Time domain reflectometry had established that the short was about 10 metres from the entry to the house, but there were no drawings anywhere which indicated the precise route of the underground cable. The electricians brought out a gizmo which, I suppose, is kind of a Maxwellian dowsing rod, and after some very ambiguous readings about which I was highly dubious, they made a big X on the pavement and the guy with the jackhammer went at it. Amazingly (to me anyway), the electrical cable was indeed found within one metre of the X (which was in the centre of the rectangular hole at the left of the picture).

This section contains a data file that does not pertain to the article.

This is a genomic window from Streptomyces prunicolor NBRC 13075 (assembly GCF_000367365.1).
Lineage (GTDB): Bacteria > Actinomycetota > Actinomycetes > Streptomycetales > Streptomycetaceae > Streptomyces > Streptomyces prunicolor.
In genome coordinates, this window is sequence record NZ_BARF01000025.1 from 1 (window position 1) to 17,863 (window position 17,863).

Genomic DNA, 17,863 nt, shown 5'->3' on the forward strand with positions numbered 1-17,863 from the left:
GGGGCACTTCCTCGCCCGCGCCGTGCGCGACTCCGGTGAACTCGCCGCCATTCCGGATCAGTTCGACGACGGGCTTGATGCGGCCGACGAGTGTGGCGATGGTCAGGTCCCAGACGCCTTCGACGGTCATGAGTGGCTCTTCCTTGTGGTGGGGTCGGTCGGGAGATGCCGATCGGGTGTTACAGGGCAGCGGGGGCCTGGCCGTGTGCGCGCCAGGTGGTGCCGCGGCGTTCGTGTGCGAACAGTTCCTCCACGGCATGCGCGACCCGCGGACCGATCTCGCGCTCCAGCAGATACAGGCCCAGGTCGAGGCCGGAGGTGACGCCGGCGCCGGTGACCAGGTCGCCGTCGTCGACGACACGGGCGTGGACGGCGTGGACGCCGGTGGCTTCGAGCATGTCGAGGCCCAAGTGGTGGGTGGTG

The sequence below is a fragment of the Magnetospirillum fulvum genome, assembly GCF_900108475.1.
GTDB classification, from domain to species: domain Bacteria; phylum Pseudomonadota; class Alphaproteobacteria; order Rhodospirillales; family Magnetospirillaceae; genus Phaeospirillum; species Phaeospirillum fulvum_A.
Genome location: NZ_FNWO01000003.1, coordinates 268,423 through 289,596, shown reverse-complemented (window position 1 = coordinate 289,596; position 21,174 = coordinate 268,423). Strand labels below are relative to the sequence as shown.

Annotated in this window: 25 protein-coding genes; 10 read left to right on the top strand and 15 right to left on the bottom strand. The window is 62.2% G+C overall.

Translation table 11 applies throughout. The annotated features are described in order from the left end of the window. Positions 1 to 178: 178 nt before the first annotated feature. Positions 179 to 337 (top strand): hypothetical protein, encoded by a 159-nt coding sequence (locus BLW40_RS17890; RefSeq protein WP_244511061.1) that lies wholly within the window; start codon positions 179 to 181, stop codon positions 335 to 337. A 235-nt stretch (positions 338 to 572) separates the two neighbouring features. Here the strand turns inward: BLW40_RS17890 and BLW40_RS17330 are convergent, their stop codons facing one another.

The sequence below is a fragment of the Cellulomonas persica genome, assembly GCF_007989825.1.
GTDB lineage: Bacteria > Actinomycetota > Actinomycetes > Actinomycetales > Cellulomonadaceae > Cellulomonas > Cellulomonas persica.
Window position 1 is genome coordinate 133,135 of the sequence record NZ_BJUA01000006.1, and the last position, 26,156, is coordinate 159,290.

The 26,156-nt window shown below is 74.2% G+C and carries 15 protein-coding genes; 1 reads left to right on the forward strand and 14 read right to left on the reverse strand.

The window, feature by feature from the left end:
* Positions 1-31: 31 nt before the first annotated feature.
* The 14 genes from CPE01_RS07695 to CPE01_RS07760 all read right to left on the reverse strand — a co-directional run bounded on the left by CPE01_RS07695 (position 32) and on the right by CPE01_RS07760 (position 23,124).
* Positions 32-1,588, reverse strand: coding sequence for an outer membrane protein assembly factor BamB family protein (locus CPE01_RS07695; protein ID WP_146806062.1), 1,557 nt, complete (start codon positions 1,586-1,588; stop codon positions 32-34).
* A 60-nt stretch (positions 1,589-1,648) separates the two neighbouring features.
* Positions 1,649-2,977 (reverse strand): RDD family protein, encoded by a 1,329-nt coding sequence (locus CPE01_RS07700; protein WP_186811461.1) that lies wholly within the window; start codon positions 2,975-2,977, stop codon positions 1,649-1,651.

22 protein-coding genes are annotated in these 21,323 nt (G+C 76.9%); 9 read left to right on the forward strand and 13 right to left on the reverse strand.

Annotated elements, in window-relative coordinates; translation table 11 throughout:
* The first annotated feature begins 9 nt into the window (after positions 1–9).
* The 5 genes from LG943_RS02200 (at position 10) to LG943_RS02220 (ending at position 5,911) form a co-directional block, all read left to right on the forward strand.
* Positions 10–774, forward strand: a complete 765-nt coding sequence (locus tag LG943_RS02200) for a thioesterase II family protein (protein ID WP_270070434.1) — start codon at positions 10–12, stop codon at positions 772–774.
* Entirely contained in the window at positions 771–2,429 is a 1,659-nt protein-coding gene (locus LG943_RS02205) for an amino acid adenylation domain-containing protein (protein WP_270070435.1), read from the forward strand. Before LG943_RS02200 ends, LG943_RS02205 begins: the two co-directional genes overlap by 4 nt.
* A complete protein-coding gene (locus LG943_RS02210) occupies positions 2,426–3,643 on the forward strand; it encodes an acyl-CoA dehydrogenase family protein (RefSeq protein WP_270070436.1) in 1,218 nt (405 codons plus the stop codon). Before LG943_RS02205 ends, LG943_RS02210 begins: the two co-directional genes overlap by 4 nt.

Finding the cable is not the same as finding the short of course, so the excavation was continued on the arm which goes right to left until a junction box which was about half melted and half charred was discovered near the end of the branch at the right of the picture. We disconnected the cable inside the house and tried to pull the old cable out from either end to no avail whatsoever--it was put into that conduit when the house was built in 1967, and it is determined to stay there until the end of time.